PTs in the state where I live, I flew downt to the Cincinnati Sports
Medicine Clinic. Dr. Noyes was brilliant, pointing out that I had
patellar tendonitis from "kissing knees" resulting from too much
internal rotation in my femurs (congenital)."

As you see, her problem was congenital and apparently not brought on
until she stressed her knee with dancing.  She did experience swelling
but also pain and it may be the pain is the only symptom present with
the problem your young lady is having.  I found this information of
interest and wondered if that had been explored.  Below her story were
links to many other knee-related problems, including a link for "knee
pain"   At that link are various stories.  Perusing those might lend a
clue for you as well.

You mentioned a specialist: have you seen a Sports Medicine
specialist?  If not, I would suggest that avenue as well because much
is being found about stree-related injuries in sports medicine. In an
article I found "The knee, a complex, vulnerable joint, is a common
site of sports injury in children and adolescents (figure 1) (1). The
immature skeletal system is susceptible to a spectrum of injuries
distinct from those in adults. When the growth plates (physes) are
damaged, there is a risk of growth arrest and subsequent development
of deformity, particularly for preadolescent patients who have
significant years of growth remaining."

You mention the girl is 14 so this might also be a possibility.  It
may be she injured her knee at an earlier age as well and this new
stress injury is a result of the physes being damaged then.  Again,
who knows but I looking for anything that might be of assistance to
the diagnosis of her knee pain.

Also, I found an interesting report about training soldiers in the
military and how injuries can happen during training.  The report
mentioned this:

"Overuse injuries occur because body tissues were not ready for the
amount of stress placed upon them. Here is where smart PT trainers can
really help their unit to cut back on PT related profiles. Listed
below are examples of some of the most common overuse injuries among

Anterior Knee Pain - The knee pain we refer to here is not where a
soldier blows out a ligament playing basketball, just the the
run-of-the-mill "it hurts when I run," front of the knee pain. There
are a host of contributing factors, but we could practically take this
off this list with an effective flexibility program, proper shoe
selection, and, most importantly, smart use of PROVRBS and FITT (see
"Applying PROVRBS & FITT Factors to Injury Prevention" below). "

I would suggest you read this entire report because, to me, hiking a
long distance with a heavy pack is akin to a military basic-training
exercise.  The report was very enlightening to me and also stated
"Gender is also a risk factor for injury since women's injury rates
have traditionally been higher than men's for initial entry training.
The current ratio is about two to one. A large basic training study in
'96 showed that women and men of similar fitness levels had similar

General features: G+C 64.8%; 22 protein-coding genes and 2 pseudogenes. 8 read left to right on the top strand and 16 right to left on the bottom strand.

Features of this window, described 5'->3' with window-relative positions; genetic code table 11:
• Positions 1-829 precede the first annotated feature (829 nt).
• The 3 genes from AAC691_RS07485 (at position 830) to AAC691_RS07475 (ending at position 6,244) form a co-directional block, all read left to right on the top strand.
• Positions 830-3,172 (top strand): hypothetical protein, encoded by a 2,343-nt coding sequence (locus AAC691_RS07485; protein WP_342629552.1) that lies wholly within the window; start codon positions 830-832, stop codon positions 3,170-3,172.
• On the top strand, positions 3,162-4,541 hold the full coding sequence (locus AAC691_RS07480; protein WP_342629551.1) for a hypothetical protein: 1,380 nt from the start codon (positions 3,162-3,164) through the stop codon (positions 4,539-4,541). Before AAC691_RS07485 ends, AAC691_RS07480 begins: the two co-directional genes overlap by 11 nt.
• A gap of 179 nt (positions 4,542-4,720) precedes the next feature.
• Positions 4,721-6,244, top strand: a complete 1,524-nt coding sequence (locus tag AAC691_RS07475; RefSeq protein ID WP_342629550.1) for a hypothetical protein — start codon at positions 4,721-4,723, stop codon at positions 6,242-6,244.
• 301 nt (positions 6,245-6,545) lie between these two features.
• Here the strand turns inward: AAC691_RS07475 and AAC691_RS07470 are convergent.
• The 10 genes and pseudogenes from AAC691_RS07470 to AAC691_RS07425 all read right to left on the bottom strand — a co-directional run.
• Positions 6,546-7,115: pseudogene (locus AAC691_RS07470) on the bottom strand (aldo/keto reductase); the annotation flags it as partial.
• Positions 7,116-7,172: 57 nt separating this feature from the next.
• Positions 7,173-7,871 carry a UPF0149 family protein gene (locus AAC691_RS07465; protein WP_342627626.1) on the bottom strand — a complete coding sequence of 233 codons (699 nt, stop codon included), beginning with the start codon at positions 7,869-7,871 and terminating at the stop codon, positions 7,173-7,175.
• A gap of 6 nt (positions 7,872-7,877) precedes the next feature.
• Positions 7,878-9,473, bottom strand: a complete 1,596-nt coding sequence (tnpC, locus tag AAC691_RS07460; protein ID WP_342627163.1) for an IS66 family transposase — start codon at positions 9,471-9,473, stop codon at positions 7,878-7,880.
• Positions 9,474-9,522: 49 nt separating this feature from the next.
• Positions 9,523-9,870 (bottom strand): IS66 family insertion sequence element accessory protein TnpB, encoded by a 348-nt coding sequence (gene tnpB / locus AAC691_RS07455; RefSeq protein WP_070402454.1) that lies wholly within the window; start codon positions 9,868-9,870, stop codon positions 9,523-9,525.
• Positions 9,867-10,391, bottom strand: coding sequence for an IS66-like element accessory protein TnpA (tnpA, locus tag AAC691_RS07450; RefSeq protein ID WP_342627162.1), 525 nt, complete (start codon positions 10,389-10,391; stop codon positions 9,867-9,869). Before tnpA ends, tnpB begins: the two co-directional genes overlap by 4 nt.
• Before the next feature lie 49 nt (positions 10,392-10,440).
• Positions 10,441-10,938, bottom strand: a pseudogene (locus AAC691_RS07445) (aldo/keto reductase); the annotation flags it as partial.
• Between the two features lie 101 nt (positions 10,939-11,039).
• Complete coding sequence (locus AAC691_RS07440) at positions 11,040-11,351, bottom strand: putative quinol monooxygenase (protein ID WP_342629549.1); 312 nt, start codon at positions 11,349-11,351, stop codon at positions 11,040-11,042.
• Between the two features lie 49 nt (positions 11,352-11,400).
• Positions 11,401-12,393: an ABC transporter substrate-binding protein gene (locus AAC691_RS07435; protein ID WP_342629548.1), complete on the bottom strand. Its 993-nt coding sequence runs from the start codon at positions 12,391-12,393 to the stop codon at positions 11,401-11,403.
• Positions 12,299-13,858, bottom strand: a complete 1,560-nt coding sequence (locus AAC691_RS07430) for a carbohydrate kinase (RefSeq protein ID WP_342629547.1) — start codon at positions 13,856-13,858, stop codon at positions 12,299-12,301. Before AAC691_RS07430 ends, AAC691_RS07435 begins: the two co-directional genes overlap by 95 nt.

injury rates."

I hope this additional information proves valuable to you and I will
post further info if the emails I sent are answered with the
information I seek.


knee swelling pain stress "no injury"  [Google search]

Knee1--Complete Source for Knee Information (COMMUNITY: Patient

COMMUNITY: Patient Stories - knee pain

knee pain stress "no injury"  [Google search]

Training Injury Prevention (Fort Benning report)

The Physician and Sports Medicine "How I Manage Physeal Fractures
About the Knee"

Clarification of Answer by journalist-ga on 18 Aug 2002 19:04 PDT
Thank you for your comments and your generous rating of my research. 
I sincerely hope it is not Lyme disease-related because my
understanding of Lyme disease is - though it is not normally fatal - a
most annoying disease. I did a quick search for links and found a few
that may be helpful to your friend:

Lyme Disease Network

Center for Disease Control - Lyme disease link

Lyme Disease Foundation, Inc.

( from a Google search: lyme disease
:// )

Again, I am not a doctor nor have I ever had any training in medicine
but I will be happy to assist your friend with research in all ways I
am able.

Clarification of Answer by journalist-ga on 20 Aug 2002 09:37 PDT
Just a note to let you know I heard back from the emails concerning
the psychological surgery but can post no concrete evidence at this
time.  I'll continue to try and locate a web reference to it.
sheilakm-ga rated this answer:5 out of 5 stars
Dear journalist-ga,
I posted this question for a friend of mine who lives in Italy.  She
and I are very happy with your response.  We think your first idea of
Lyme disease is the correct track to follow.  When my friend returns
to Italy (next week) she is going to organise blood testing for her
daughter for Lyme disease.  She would like to communicate with you
further in the future when they have done all the investigations.

She was very impressed with the speed and detail of your reply.  Thank
you very much.

Subject: Re: knee pain in a 14 year old girl
From: sluggy-ga on 16 Aug 2002 00:21 PDT
I'm not a doctor, but the first thing I thought of as well, was Lyme disease.
Subject: Re: knee pain in a 14 year old girl
From: surgeon-ga on 03 Oct 2002 09:41 PDT
In a fourteen year old, I'd be thinking of Osgood Schlatter disease:
 <a href="">click
here</a> for more info